Denmark: Borgen wins votes around world
Denmark is preparing to say goodbye to the popular political drama, Borgen. The third and final series is reaching its conclusion. Scotland's deputy first minister, Nicola Sturgeon, is one of a host of real-life politicians who are fans of the show. But what is the secret of its success?
Politics is often full of drama, but TV drama is rarely about politics.
That is what makes Borgen so unusual.
The central plot is about a female politician who becomes Danish prime minister.
On the journey, she is torn between the demands of her high-powered job and the demands of family life.
According to Adam Price, the show's creator, that is key to its success.
"In the case of Borgen, it was very important that the prime minister was a woman," he told me. "That, from my point of view, would be the most painful thing to watch.
"I wanted to do a show about a person being challenged by the biggest job ever and what is that person willing to sacrifice."
The fictional Prime Minister, Birgitte Nyborg, who is played by Sidse Babett Knudsen, leads a coalition government. While her career succeeds, her marriage fails and her relationship with her children is tested.
Mr Price believes the sacrifices real-life female politicians and business leaders need to make are greater than their male counterparts.
"They put such a strain on themselves because they want to be good at everything," he suggested. "They want to be multi-dimensional, god-like multi-tasking beings. I don't think men have ever been that ambitious."
Mr Price is the son of two successful parents, both of whom worked in the arts. He is also a TV chef.
We meet on the set of his cookery show. It doubles as his family kitchen.
He is one of a series of writers who have been encouraged and developed by the state broadcaster, DR.
Borgen is the latest in a series of international successes for the station. DR also produced The Killing and The Bridge, both of which have sold well internationally.
Writers are mentored by more experienced writers from their time as students at the national film school through to their first commission.
And the quality of the writing is key to recent triumphs, according to DR's head of fiction, Nadia Klovedal Reich.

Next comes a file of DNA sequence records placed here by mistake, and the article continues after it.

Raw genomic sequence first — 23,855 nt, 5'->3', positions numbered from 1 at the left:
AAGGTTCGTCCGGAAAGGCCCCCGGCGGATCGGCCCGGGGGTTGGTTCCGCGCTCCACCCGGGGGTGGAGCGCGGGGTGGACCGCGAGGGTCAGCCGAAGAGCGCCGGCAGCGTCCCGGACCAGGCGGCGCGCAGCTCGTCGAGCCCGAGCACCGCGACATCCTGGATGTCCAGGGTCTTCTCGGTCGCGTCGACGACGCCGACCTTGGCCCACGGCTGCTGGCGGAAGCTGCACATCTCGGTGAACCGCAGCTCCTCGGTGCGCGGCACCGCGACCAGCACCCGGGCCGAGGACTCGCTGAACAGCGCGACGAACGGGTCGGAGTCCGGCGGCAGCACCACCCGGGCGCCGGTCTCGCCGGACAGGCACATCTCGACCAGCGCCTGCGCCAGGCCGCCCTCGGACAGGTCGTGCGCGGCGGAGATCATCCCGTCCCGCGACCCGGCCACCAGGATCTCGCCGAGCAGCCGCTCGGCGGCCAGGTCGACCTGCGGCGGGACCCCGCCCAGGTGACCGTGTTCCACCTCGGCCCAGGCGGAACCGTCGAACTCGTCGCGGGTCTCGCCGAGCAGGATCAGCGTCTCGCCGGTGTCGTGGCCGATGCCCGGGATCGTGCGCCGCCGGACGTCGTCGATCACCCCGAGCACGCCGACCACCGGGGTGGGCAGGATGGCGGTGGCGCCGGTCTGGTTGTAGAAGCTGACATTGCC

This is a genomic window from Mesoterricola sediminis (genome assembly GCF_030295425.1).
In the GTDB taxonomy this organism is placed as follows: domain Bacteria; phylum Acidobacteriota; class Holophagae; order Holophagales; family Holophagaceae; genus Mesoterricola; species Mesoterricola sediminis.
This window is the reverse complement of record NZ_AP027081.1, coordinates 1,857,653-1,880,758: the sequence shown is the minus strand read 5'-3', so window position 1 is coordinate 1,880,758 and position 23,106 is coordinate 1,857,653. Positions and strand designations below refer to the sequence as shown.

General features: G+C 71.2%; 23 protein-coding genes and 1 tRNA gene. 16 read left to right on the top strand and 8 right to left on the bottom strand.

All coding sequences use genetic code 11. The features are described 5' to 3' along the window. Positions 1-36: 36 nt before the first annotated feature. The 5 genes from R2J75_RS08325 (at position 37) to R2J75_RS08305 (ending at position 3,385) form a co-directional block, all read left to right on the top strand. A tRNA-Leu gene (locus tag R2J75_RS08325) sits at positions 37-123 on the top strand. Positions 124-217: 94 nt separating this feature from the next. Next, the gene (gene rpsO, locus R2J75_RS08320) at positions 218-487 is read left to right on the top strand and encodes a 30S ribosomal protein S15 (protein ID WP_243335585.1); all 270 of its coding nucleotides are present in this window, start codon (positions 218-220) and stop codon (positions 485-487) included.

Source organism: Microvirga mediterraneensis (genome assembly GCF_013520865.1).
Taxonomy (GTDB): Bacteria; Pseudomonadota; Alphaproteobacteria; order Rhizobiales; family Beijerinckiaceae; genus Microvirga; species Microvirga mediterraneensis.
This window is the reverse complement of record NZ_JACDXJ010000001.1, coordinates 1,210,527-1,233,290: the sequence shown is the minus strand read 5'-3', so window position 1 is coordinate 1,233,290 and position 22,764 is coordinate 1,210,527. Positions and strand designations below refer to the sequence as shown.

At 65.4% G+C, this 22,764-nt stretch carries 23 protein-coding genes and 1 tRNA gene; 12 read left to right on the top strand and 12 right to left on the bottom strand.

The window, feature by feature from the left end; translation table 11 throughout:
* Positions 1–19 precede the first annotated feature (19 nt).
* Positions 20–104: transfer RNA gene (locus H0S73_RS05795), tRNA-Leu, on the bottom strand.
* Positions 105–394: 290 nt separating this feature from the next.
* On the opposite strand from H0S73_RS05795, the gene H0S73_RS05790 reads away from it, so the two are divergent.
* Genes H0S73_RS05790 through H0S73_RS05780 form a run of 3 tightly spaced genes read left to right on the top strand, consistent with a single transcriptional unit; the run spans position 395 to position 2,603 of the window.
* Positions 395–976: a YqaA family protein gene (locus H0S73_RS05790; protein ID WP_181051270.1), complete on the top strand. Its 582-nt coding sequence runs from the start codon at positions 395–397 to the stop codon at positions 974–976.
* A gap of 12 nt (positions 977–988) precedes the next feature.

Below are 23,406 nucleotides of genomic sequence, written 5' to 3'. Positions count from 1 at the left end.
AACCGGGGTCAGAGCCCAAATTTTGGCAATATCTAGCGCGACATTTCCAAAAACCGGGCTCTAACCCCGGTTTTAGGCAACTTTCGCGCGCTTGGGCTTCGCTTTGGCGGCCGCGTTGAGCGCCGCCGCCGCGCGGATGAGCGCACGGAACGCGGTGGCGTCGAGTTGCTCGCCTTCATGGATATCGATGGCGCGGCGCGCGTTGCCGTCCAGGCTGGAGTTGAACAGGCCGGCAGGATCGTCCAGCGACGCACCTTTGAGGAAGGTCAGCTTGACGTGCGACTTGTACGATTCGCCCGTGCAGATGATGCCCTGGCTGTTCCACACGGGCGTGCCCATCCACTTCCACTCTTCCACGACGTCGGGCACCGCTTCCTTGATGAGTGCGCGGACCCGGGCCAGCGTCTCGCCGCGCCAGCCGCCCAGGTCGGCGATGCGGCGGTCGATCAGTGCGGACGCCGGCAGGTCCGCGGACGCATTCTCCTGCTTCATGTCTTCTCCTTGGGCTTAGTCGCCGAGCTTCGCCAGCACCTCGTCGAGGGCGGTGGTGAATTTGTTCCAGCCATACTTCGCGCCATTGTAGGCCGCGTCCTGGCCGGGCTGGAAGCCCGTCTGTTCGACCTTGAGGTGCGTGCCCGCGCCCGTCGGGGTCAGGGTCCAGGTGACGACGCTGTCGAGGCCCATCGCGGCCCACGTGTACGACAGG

"The secret is actually that the story is always the most important thing in what we do," she said.
Like the BBC, DR is publicly funded. Ms Reich says that allows the broadcaster to make programmes featuring subjects like coalition politics that may not appeal to more commercial broadcasters.
"When you are a commercial thinker, you will always go for the stuff you know works," she suggested. "I mean, Borgen was a risk. It turned out very nice, but it could have turned out in another place."
However, the show has also drawn criticism in Denmark.
Mr Price says it has been attacked for some of the policies its fictional characters have endorsed, despite an attempt to steer away from contemporary politics.
"We have taken great care to step back from real-life politics in Denmark," he admitted.
"A lot of politicians are entertained by the series. It is also flattering to have a series about your work.
"That said, we have had a lot of criticism at the same time. The show was criticised from the extreme right before it was aired the first time. DR were attacked for being red and, of course, the whole show was attacked for being biased."
When the show was first shown, Denmark had never had a female Prime Minister. That changed in September 2011, when Helle Thorning-Schmidt became head of government.
Mr Price does not believe the show played any role in her election, but he says there is some evidence of other politicians being influenced by Borgen's plots.
"We've actually had a few examples of debates erupting around topics that we deal with in the series," he recalled.
"Actually, there was a Conservative politician who wanted a new law put through in parliament because of what she saw in the series. That was actually a law about legalising prostitution here in Denmark."
Recent success has also increased the profile of Danish actors. Birgitte Hjort Sorensen plays political journalist Katrine Fonsmark in Borgen.
She says the international success of the show came as a surprise for the cast.
"Nobody thought it would have any sort of life outside of Denmark because it is about Danish politics," admitted Ms Sorensen.
"We've done crime shows that have had some kind of life in Sweden, Norway, Germany, but no-one thought this would go anywhere besides Denmark.
"It has drawn the attention of Europe, UK, the world to Scandinavia, so it is a wonderful window for the acting community in Denmark. If you have the ambition to go abroad, I think this is the moment to do it."
Filming of Borgen stopped in December. Ms Sorensen's next project was in Scotland. She travelled to Dumfries for a short film.
"I was interested in working abroad and I was interested in doing something in English and I read this script for a short film and I was intrigued and fascinated," she explained.
"It was more or less my worst nightmare written out, but it was beautifully written and I could see it in my mind when I was reading it and that is a clear indication you should actually pursue it. So, yeah, I spent a week in Dumfries."
She hopes to work more in English. With Borgen's final series set to run in the UK next winter, she - and the rest of the cast and production team - will be guaranteed a high profile for some time to come.